There is no question that a reduction of calorie intake coupled with high-level energy expenditure results in weight loss (all other factors being equal). But what guarantees the weight loss to be fat only? Consider these facts:
It is a long-standing fact that a pound of fat equals 3,500 calories.
A pound of muscle renders around 600 calories.
People with a higher percent of body fat will lose more fat and retain more muscle with a significant calorie deficit.
People with a lower percent of body fat will lose more muscle and retain more fat with a significant calorie deficit.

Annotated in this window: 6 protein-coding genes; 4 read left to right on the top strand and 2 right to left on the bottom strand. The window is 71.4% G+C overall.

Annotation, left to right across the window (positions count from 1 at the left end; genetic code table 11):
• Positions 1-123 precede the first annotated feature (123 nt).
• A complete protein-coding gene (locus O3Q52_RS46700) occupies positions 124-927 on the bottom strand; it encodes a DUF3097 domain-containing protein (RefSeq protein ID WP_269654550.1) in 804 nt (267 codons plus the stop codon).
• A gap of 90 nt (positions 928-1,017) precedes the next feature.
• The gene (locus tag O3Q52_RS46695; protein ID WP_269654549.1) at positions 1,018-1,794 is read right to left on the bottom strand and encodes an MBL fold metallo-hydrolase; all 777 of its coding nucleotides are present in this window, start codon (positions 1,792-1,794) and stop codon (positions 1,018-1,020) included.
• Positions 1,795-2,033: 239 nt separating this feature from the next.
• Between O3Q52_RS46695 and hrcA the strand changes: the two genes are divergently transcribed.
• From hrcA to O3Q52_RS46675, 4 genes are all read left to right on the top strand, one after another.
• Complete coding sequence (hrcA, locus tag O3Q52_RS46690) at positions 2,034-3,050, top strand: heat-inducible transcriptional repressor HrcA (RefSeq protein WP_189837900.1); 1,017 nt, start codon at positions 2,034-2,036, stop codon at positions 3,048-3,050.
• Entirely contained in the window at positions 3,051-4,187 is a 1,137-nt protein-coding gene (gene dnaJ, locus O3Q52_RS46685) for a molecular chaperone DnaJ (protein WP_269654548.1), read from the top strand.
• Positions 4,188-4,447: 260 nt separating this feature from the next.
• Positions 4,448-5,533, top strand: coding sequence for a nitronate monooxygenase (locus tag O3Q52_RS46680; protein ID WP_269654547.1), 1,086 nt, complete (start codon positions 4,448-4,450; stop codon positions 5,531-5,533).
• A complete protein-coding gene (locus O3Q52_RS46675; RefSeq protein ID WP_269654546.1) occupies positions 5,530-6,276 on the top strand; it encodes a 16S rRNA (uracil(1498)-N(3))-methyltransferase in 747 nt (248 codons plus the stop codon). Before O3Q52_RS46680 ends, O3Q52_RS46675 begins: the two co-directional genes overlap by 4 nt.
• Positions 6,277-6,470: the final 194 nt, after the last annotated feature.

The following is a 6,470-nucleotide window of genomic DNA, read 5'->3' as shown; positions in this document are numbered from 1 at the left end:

Let’s do some maths. A 500 calorie deficit per day over one week could result in two outcomes: a loss of one pound of fat (3,500/3,500 calories = 1) or a loss of nearly six pounds of muscle (3,500/600 calories = 5.8).
Obviously, the loss of muscle is not desirable. This is why attention must be paid to the correct calorie deficit based on your existing percentage of fat and your activity level. If you possess a significant amount of body fat, you can probably get away with a larger deficit in the early stages. As you become leaner – or if you are relatively lean to begin with – the calorie deficit needs to be adjusted to preserve lean tissue. This also explains why it is so difficult to shed those elusive few pounds to get completely “ripped”.